In a world where making real-time, data-driven decisions is increasingly important, it’s no surprise you want to invest in the best solution for your data and analytics operation. But with so much noise in the market, how can you truly know which provider is best for your business?
This article will break down the most impactful features of Looker vs Tableau, offering you an in-depth value comparison of these popular BI platforms.
Looker is Google Cloud Platform’s data exploration tool—specifically used for reporting and dashboarding. Acquired by Google in 2019, Looker uses a proprietary modeling language called LookML, which allows users to define and manage data models and metrics in a structured way. Additionally Looker includes a semantic layer built on LookML, enabling businesses to manage metric definitions through Looker Modeler.
Tableau is a legacy business intelligence tool launched in 2003, known for offering a vast library of pixel-perfect data visualizations. Because of its long-standing history and the functionality that allows analysts to prep raw data for visual consumption, it’s long been a favorite tool among technical users. Tableau was acquired by Salesforce in 2019.
Although Looker and Tableau are both business intelligence tools, they offer different benefits. For instance, Looker’s LookML allows users to build data quality and governance into their data models and utilize that semantic layer across their data ecosystem. Meanwhile, Tableau is well known for its visualization capabilities. Comparing Looker vs Tableau and understanding the core differences in these products will help you decide which solution is best for your business.
Looker’s browser-based solution offers a code-first environment for data governance and business analytics. Using its proprietary, SQL-based language—LookML—analysts can build data quality into their data visualization. Additionally, Duet AI promises to generate LookML code using natural language.
Looker integrates with most SQL-based platforms whether they are on-premises, like MySQL or Microsoft SQLServer, or cloud data platforms—think SQL Azure, BigQuery, Amazon Redshift, and Snowflake Data Warehouse and Amazon Athena.
Building data visualizations is a large part of Tableau’s user experience. Users can also use Tableau Prep, a data prep feature that allows analysts to organize data for visualization. Tableau’s newly announced Einstein 1 promises a host of AI tools that will offer users new ways to interact with their data.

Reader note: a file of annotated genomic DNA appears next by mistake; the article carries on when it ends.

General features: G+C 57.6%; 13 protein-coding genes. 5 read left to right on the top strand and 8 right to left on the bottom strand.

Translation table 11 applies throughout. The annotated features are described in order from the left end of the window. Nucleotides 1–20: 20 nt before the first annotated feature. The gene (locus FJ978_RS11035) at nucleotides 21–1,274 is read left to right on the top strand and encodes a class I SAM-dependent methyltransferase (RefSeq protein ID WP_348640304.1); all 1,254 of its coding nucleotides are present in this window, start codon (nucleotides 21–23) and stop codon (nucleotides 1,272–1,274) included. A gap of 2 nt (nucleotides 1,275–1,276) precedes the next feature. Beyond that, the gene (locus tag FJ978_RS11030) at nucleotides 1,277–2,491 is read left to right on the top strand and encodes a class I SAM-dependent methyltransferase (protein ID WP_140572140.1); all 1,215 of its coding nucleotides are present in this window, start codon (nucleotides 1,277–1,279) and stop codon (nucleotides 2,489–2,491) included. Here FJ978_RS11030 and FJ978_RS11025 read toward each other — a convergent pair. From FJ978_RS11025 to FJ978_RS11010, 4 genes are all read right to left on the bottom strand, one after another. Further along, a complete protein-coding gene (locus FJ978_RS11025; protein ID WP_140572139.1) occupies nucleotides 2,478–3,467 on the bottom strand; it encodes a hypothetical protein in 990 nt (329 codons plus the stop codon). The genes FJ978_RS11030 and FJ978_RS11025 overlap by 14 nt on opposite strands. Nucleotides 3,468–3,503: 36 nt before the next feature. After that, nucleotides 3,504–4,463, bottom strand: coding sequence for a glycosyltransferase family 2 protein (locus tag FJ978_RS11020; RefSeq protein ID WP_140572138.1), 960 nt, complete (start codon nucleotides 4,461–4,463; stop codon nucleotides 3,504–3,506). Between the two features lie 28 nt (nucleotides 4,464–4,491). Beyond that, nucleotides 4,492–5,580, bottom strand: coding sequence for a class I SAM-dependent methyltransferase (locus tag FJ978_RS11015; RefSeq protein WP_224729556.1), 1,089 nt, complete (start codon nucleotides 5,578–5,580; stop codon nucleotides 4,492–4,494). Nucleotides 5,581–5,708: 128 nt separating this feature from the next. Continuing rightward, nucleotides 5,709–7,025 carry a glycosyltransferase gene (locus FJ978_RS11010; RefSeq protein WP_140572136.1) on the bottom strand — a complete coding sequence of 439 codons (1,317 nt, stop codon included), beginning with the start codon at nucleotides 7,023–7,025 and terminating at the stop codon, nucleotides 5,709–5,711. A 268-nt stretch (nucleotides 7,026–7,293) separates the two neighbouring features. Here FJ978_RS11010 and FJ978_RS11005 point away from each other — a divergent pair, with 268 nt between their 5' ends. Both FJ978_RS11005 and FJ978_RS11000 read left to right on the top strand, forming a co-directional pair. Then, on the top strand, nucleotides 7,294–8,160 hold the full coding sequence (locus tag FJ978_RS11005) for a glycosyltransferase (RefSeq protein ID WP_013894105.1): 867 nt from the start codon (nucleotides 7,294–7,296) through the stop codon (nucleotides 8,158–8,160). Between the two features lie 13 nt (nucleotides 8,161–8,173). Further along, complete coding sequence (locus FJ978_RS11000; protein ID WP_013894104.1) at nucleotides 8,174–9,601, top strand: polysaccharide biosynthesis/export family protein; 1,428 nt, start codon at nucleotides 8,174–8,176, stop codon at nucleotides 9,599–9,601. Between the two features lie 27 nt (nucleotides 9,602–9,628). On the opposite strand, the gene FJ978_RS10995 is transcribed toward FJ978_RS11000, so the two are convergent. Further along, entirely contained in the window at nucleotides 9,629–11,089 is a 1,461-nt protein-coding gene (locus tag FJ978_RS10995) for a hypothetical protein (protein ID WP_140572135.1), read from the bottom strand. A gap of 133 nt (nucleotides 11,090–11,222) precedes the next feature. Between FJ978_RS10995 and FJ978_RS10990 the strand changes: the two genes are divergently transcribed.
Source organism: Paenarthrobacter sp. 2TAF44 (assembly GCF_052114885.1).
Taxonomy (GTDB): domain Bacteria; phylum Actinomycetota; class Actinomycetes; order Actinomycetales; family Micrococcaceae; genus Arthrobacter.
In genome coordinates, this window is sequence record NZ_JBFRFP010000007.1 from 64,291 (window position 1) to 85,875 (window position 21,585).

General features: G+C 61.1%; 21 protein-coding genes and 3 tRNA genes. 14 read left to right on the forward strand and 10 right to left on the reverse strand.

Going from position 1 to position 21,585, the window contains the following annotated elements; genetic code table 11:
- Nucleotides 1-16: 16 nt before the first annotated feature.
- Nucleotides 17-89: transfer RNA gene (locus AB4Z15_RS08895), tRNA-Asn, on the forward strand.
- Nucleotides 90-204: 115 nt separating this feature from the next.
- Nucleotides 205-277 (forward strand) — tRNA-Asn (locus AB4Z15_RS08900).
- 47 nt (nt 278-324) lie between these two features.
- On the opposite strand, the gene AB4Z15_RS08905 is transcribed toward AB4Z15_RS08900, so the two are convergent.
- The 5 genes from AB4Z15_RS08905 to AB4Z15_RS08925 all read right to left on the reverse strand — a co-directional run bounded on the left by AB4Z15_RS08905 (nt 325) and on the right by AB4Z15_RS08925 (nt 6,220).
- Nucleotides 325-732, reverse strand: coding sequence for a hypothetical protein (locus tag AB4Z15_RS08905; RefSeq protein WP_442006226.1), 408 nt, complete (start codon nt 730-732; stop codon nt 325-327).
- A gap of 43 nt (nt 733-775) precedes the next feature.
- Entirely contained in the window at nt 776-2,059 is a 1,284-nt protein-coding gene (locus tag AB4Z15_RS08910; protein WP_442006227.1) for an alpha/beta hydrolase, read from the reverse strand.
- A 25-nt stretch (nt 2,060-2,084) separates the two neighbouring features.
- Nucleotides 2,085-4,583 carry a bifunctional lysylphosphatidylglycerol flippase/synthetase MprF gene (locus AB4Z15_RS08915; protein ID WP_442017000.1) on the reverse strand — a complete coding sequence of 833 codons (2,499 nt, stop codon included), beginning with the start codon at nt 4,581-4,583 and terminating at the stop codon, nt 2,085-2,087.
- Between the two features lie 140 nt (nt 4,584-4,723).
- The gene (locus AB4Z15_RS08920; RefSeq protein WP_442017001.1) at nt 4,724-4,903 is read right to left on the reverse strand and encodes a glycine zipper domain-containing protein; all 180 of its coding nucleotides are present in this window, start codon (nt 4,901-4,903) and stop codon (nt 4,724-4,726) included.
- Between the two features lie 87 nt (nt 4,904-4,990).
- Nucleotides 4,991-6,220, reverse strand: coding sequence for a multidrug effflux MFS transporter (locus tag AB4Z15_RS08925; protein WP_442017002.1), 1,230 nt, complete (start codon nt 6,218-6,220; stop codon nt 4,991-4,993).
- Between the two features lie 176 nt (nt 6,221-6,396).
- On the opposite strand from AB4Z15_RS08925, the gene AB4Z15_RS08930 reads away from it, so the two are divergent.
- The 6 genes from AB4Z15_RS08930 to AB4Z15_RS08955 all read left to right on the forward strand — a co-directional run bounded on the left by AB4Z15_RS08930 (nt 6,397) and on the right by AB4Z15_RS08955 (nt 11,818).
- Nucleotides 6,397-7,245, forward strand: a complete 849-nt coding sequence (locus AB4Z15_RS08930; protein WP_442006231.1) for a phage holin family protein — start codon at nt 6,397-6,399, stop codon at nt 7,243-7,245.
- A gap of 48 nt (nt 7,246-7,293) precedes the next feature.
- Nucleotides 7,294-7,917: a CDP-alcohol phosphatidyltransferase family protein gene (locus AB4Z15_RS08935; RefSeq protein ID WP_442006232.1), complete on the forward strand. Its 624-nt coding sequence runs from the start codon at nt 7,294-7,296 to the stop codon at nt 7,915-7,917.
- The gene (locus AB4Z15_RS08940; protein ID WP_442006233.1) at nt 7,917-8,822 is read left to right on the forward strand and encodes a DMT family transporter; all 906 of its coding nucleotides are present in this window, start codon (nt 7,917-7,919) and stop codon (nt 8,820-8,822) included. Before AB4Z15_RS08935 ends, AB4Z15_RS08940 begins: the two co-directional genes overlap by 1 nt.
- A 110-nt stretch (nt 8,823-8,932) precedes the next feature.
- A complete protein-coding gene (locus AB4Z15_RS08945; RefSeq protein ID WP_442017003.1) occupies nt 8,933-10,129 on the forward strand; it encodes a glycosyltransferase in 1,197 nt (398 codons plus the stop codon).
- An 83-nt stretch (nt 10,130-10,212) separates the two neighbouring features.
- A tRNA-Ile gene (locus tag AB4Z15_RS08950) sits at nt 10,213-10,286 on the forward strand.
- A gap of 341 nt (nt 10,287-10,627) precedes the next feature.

Tableau connects with ODBC/JDBC based databases much like Looker, but they also connect with many Software as a service (SaaS) providers like Salesforce, Shopify, Marketo, GoogleAds, and other API based platforms. At its core, Tableau was designed to extract data from the data sources and on a server. Tableau also provides live queries to some data sources.
Now, let’s compare Looker vs Tableau in terms of visualization. Looker offers a number of native visualization options including pie charts, maps, and progression charts, however users have limited ability for customization. Their dynamic dashboard filter allows users to find specific types of visualizations. Business users can also utilize drag-and-drop features to configure data visualizations, and their mapping feature aids in chart creation.
Although Looker offers several visualization types, users may find its visualizations are not as comprehensive, visually appealing, or user-friendly when compared to its competitors. It’s worth noting that Looker’s visualizations are tightly coupled with LookML, enabling users to quickly identify dimensions, attributes, and measures.
When it comes to more advanced data visualizations, Tableau is a clear leader. Its easy-to-access visualization library helps technical users consume prepared data through a variety of visual representations in a drag-and-drop format. Tableau’s ease of use and ability to connect to various data sources makes it a good choice if you want to quickly create visualizations. However, it falls short when there is a need for additional data modeling.
Both Tableau and Looker curb users’ ability to limitlessly drill down into the data and unlock insights, creating additional work on data teams to model and prep data in order to answer the next question.
Looker is known for its ability to handle enterprise-scale data while also ensuring strict data governance with LookML. This model allows users to have more trust in the quality and accuracy of their data. However, a rigid governance layer can impede speed and agility for companies with dynamic data environments.